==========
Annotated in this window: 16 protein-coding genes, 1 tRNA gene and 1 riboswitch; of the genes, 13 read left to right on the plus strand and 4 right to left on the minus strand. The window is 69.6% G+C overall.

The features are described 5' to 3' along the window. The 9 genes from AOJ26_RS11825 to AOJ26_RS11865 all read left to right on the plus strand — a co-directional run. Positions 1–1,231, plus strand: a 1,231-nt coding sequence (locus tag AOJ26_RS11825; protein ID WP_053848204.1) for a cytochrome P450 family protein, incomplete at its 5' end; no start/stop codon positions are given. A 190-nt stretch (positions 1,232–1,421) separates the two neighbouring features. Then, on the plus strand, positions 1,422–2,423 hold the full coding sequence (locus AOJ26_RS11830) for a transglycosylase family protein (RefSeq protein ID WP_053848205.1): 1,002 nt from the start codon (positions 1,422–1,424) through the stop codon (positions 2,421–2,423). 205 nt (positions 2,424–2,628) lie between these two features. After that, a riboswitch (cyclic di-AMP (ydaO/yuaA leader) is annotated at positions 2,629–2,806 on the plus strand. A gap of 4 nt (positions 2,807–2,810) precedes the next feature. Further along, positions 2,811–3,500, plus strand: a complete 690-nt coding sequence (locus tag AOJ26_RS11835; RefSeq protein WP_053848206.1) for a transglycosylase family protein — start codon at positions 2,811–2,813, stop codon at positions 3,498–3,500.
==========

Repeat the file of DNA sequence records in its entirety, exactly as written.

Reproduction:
Annotated in this window: 16 protein-coding genes, 1 tRNA gene and 1 riboswitch; of the genes, 13 read left to right on the plus strand and 4 right to left on the minus strand. The window is 69.6% G+C overall.

The features are described 5' to 3' along the window. The 9 genes from AOJ26_RS11825 to AOJ26_RS11865 all read left to right on the plus strand — a co-directional run. Positions 1–1,231, plus strand: a 1,231-nt coding sequence (locus tag AOJ26_RS11825; protein ID WP_053848204.1) for a cytochrome P450 family protein, incomplete at its 5' end; no start/stop codon positions are given. A 190-nt stretch (positions 1,232–1,421) separates the two neighbouring features. Then, on the plus strand, positions 1,422–2,423 hold the full coding sequence (locus AOJ26_RS11830) for a transglycosylase family protein (RefSeq protein ID WP_053848205.1): 1,002 nt from the start codon (positions 1,422–1,424) through the stop codon (positions 2,421–2,423). 205 nt (positions 2,424–2,628) lie between these two features. After that, a riboswitch (cyclic di-AMP (ydaO/yuaA leader) is annotated at positions 2,629–2,806 on the plus strand. A gap of 4 nt (positions 2,807–2,810) precedes the next feature. Further along, positions 2,811–3,500, plus strand: a complete 690-nt coding sequence (locus tag AOJ26_RS11835; RefSeq protein WP_053848206.1) for a transglycosylase family protein — start codon at positions 2,811–2,813, stop codon at positions 3,498–3,500.